Shannon Stacey

Talking to myself on paper

I love the BS-sketch. It’s a very, very huge part of the process for me, but it’s something I don’t do until some of the book is already written. Here’s the sketch so far for Wings of Death:

It’s so…free. I find if I try to plot with lined paper or on the computer, my thoughts feel a need to be orderly and somewhat grammatically correct. The BS-sketch is just thought leading to another thought, connected by arrows. I literally talk to myself in a manner I can save to read later—I “talk” the plot out. And it’s very…rough. :grin: I pulled a few inset shots from the big sheet (and translated):

how is randomly killing people penance for killing people? DOH!

The free-flowing thought process and the act of connecting the dots, so to speak, helps me identify plot holes and logic problems. Questions that need to be answered. DOH! is being fairly nice to myself, I must say. In the BS-sketch for one of my secret projects I have DUMBASS!!! in all caps, underlined, circled and bolded by running the pencil over and over the letters. It wasn’t a plot hole, but a wicked huge breakdown in logic.

revealing this to him- midpoint due to its significance which is…something

Here I’ve managed to place an event in the story arc. I know it’s significant. I just don’t know why. (At that point. I do now.)

HEA in a short time—kindred souls? GAG

Here I’ve started BS-ing the issue of bringing two strangers from extreme conflict to happily ever after over the course of a novella. My reaction to the kindred souls (I think I meant destined mates or whatever) speaks for itself.

Before the book is done (umm…soon since my deadline looms) the page will be completely full of notes, circles and arrows. And I only do one side of one sheet. Sometimes, toward the end, I have to write really, really small. *g*

6 comments to “Talking to myself on paper”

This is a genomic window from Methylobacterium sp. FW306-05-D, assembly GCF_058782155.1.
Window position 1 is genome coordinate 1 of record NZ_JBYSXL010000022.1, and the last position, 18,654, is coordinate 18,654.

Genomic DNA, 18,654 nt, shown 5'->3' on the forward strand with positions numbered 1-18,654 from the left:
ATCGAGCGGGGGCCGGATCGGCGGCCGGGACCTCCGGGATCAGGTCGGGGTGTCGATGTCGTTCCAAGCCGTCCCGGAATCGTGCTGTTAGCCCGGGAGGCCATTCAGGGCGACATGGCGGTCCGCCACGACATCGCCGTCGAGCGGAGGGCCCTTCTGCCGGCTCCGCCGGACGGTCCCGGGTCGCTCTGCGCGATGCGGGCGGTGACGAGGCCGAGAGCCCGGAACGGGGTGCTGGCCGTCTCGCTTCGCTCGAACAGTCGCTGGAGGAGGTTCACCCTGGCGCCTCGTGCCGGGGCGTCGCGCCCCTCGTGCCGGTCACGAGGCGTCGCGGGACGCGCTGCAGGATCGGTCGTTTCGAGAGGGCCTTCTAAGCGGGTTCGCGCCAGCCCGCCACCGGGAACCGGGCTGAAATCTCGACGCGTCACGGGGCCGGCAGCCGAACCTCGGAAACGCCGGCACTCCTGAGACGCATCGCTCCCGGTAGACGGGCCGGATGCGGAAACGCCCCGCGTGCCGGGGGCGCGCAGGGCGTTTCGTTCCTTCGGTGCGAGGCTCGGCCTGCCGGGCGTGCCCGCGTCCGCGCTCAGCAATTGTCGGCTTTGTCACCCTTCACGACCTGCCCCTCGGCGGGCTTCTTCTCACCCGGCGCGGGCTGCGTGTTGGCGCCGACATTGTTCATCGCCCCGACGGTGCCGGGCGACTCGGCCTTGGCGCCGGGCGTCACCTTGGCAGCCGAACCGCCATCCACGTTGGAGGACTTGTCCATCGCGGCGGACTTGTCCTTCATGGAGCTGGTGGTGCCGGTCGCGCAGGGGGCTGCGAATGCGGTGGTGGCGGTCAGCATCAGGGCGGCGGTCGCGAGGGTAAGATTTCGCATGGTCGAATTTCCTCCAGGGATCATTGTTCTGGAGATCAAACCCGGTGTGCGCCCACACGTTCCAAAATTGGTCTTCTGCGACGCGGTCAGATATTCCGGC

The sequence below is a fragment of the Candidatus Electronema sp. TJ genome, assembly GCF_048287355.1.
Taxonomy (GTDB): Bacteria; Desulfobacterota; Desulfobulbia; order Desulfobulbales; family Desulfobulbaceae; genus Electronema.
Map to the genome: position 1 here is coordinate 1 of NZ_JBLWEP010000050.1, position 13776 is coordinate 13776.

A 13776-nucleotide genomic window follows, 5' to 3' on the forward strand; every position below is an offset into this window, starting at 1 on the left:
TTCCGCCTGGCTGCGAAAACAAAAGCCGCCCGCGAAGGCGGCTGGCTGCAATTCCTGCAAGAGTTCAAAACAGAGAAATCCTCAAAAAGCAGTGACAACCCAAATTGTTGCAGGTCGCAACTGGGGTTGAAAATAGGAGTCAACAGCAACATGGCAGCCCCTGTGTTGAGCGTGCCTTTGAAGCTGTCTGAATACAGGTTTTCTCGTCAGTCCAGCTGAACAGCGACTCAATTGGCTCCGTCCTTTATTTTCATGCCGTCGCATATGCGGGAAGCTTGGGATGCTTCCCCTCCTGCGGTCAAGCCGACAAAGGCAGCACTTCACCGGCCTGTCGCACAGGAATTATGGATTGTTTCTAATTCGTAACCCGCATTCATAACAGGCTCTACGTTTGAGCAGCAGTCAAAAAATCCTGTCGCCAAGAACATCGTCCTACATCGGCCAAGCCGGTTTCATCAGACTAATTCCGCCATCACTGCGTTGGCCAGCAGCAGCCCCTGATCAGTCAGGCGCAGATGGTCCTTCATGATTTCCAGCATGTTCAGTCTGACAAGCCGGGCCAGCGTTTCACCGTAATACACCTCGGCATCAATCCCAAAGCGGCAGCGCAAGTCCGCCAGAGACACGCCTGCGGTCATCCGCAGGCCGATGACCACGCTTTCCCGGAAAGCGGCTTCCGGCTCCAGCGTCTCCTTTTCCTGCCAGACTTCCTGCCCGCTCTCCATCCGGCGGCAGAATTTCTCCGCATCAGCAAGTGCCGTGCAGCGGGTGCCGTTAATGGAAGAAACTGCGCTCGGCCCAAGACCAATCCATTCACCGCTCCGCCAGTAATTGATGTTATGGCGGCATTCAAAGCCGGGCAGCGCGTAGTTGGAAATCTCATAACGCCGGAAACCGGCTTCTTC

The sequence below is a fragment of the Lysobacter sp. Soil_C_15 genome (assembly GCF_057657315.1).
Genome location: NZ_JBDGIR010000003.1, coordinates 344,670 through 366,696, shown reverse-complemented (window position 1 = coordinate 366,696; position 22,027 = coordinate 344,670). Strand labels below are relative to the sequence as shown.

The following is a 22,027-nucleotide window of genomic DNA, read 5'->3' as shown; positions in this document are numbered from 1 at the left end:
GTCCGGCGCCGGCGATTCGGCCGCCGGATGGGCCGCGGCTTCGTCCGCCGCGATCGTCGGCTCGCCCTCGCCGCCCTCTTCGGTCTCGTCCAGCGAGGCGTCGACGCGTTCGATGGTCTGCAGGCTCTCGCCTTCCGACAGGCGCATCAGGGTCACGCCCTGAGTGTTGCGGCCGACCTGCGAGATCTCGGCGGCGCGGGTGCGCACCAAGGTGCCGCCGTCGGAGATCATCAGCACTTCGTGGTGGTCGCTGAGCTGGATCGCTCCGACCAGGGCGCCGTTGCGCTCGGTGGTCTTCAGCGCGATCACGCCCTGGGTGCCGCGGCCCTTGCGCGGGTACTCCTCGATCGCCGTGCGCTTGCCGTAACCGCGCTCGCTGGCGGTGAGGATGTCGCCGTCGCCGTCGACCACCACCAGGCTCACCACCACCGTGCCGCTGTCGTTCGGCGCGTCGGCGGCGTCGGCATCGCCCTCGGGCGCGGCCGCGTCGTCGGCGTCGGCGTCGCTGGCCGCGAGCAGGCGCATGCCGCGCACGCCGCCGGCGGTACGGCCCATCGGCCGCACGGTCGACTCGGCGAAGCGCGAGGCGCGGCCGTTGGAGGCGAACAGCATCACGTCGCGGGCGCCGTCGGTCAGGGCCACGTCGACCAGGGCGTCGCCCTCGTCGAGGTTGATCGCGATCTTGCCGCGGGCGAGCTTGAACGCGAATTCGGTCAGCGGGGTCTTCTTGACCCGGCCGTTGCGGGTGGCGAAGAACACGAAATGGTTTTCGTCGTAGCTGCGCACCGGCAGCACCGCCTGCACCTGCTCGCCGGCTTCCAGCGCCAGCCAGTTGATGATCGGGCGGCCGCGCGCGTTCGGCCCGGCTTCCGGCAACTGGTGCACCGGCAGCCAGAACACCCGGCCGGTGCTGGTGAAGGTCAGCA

1. Mel
      · July 11th, 2006 at 10:00 pm · Link

    Hey, why didn’t I know about this way earlier?

    I’m gonna have to try it. there’s times I wish I could draw arrows on my computer screen.

  2. Jaci Burton
      · July 11th, 2006 at 10:04 pm · Link

    i so need to do this because i make a huge nonsensical mess out of my word document


  3. Shannon
      · July 11th, 2006 at 10:07 pm · Link

    I’d like to get a giant dry-erase board for it, but I like to keep them. Plus I work on more than one project at a time. AND, I can fold these in quarters and they fit in my purse.

  4. May
      · July 12th, 2006 at 1:51 am · Link

    I tried pen and paper.

    But it turns out the same–I don’t do the arrows. Mine comes in bullet points, and it’s just easier if I can go back up, hit enter, and start a new line in between two points. :type:

  5. Bryan
      · July 12th, 2006 at 11:07 am · Link

    This is very cool.

    I don’t think it would work for me, but I’m always fascinated by other writers’ methods. I tend to work from printed manuscripts writing notes in margins, between lines, headers, footers, back of the page. When it’s time to get a clean sheet, I reprint the manuscript and start over. Hopefully, by that time all the reasons for the notes prior have been resolved (or at least addressed).

  6. Anna Lucia
      · July 13th, 2006 at 11:58 am · Link

    Shan, I’m totally with you on this one. I take home used-on-one-side sheets of flipchart paper from work and pin them up. Sometimes a sheet of paper on the desk won’t cut it – sometimes it takes the writing on the wall.

    There’s also something about thinking big to write big, but whatever it is, it works.

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